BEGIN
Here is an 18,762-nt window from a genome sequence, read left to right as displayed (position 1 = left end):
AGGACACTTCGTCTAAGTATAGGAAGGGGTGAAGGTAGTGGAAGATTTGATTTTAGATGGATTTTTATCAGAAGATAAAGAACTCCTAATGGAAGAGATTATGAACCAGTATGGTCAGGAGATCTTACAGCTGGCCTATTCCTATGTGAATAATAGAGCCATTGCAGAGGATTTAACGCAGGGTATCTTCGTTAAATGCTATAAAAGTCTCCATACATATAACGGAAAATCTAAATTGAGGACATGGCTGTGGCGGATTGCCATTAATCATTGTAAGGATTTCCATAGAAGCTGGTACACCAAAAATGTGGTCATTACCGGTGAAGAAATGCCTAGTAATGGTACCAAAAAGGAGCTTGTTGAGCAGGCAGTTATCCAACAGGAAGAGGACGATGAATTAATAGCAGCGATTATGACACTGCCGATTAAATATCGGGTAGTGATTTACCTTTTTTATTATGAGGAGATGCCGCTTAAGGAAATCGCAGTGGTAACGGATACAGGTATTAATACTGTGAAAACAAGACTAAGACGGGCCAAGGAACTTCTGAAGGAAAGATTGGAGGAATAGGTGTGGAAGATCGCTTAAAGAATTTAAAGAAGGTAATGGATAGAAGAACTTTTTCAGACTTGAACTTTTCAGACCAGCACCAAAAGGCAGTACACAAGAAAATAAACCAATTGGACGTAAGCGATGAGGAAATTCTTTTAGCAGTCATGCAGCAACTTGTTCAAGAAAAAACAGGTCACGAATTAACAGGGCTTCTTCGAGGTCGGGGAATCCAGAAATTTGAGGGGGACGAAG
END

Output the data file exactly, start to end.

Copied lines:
Here is an 18,762-nt window from a genome sequence, read left to right as displayed (position 1 = left end):
AGGACACTTCGTCTAAGTATAGGAAGGGGTGAAGGTAGTGGAAGATTTGATTTTAGATGGATTTTTATCAGAAGATAAAGAACTCCTAATGGAAGAGATTATGAACCAGTATGGTCAGGAGATCTTACAGCTGGCCTATTCCTATGTGAATAATAGAGCCATTGCAGAGGATTTAACGCAGGGTATCTTCGTTAAATGCTATAAAAGTCTCCATACATATAACGGAAAATCTAAATTGAGGACATGGCTGTGGCGGATTGCCATTAATCATTGTAAGGATTTCCATAGAAGCTGGTACACCAAAAATGTGGTCATTACCGGTGAAGAAATGCCTAGTAATGGTACCAAAAAGGAGCTTGTTGAGCAGGCAGTTATCCAACAGGAAGAGGACGATGAATTAATAGCAGCGATTATGACACTGCCGATTAAATATCGGGTAGTGATTTACCTTTTTTATTATGAGGAGATGCCGCTTAAGGAAATCGCAGTGGTAACGGATACAGGTATTAATACTGTGAAAACAAGACTAAGACGGGCCAAGGAACTTCTGAAGGAAAGATTGGAGGAATAGGTGTGGAAGATCGCTTAAAGAATTTAAAGAAGGTAATGGATAGAAGAACTTTTTCAGACTTGAACTTTTCAGACCAGCACCAAAAGGCAGTACACAAGAAAATAAACCAATTGGACGTAAGCGATGAGGAAATTCTTTTAGCAGTCATGCAGCAACTTGTTCAAGAAAAAACAGGTCACGAATTAACAGGGCTTCTTCGAGGTCGGGGAATCCAGAAATTTGAGGGGGACGAAG